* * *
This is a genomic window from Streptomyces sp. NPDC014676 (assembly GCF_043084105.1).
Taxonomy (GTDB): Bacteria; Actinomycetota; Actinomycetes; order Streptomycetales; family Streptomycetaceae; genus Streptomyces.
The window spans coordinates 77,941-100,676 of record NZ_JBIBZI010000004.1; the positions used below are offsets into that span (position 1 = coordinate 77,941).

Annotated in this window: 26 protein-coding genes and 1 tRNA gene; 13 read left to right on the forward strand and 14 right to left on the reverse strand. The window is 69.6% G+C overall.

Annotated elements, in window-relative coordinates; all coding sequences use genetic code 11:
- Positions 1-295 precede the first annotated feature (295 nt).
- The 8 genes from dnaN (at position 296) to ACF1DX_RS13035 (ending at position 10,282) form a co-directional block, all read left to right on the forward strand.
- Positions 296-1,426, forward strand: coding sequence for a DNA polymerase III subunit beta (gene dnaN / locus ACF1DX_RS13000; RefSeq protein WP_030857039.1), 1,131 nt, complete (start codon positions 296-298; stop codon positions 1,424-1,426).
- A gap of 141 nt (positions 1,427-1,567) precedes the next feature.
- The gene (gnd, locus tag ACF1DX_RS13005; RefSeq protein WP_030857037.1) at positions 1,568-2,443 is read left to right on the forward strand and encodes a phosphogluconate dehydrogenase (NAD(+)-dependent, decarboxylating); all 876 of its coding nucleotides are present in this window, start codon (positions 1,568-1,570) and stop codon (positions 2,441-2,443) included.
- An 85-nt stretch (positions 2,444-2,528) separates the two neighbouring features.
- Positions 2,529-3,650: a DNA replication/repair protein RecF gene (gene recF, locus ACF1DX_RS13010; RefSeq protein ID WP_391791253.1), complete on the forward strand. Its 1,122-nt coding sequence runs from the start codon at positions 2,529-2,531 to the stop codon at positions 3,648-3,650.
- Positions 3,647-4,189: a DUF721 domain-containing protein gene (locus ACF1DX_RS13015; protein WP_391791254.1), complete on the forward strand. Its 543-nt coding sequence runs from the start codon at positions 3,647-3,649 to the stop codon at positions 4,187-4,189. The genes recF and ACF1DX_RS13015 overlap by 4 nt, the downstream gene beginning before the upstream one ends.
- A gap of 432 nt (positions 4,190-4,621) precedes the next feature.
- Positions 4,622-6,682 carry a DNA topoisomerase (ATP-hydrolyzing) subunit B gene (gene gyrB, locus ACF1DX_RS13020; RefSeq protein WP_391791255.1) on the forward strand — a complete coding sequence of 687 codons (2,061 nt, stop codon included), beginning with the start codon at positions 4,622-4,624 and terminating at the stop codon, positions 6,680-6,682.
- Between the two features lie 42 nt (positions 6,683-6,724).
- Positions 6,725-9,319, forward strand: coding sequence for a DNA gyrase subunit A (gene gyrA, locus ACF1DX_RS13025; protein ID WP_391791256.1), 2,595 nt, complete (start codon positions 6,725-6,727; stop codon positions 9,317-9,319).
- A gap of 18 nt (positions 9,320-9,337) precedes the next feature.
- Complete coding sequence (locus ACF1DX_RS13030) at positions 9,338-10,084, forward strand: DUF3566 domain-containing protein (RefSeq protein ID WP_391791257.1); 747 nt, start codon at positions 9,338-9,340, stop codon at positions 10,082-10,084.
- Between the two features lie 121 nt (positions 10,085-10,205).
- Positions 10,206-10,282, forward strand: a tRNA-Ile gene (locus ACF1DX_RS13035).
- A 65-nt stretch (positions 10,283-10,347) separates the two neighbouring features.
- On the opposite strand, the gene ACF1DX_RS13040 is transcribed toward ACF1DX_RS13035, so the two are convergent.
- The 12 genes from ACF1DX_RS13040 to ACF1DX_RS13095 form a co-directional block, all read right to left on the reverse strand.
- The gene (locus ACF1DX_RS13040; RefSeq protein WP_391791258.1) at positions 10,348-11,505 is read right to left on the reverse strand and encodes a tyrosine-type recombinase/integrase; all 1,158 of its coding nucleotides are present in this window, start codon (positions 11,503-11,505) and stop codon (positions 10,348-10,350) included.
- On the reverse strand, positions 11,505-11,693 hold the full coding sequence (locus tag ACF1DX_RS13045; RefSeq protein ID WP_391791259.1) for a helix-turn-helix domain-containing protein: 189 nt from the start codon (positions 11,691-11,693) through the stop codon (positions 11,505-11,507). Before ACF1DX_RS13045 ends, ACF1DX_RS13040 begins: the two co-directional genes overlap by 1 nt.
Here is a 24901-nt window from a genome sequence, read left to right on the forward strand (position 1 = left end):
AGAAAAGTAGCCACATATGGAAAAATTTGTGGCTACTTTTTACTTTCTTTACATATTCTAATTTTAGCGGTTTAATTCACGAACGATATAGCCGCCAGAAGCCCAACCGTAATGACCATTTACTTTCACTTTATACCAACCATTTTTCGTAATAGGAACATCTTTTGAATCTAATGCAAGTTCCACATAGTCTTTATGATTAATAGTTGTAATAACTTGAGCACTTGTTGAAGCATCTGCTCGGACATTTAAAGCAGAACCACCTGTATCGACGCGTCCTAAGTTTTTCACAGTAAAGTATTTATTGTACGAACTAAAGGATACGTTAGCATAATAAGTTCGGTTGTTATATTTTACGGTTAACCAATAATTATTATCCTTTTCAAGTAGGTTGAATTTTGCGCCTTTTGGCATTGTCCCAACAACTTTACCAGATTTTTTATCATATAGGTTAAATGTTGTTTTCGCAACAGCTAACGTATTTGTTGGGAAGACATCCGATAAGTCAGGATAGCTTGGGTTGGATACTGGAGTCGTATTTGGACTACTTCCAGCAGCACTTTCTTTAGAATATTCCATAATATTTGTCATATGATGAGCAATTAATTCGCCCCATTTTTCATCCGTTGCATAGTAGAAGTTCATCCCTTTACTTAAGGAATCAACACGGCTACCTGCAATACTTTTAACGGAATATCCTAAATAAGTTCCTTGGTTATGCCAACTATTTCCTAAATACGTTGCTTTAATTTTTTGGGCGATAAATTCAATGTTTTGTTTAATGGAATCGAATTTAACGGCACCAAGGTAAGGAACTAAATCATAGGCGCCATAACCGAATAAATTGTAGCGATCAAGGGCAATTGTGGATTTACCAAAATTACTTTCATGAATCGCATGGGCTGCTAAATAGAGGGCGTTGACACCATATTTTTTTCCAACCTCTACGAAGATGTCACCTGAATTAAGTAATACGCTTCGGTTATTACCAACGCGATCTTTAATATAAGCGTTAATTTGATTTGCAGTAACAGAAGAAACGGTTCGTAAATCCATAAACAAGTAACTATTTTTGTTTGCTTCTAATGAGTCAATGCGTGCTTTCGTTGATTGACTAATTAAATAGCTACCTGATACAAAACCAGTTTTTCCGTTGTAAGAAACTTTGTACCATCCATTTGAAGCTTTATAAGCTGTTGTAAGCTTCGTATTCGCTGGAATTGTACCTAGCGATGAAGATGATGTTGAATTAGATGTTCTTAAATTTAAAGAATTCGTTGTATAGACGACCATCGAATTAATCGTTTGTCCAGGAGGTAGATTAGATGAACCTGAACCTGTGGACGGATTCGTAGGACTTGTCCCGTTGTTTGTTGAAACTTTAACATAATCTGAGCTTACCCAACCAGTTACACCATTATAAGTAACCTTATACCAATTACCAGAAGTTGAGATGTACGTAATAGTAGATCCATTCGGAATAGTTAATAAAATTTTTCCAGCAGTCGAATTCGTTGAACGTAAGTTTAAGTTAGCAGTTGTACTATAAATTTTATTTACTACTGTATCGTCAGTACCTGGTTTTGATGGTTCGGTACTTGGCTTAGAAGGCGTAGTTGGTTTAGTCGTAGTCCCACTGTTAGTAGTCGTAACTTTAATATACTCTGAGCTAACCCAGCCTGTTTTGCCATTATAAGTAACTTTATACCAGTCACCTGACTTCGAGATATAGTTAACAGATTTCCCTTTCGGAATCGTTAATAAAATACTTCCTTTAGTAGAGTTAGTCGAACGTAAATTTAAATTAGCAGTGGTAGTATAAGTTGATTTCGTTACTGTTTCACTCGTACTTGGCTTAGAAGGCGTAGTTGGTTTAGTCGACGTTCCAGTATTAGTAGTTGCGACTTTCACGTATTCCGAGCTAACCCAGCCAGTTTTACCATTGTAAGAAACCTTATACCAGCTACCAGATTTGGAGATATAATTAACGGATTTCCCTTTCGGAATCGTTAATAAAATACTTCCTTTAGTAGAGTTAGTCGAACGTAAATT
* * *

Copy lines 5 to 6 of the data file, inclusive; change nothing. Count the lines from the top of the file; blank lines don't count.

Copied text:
Annotated elements, in window-relative coordinates; all coding sequences use genetic code 11:
- Positions 1-295 precede the first annotated feature (295 nt).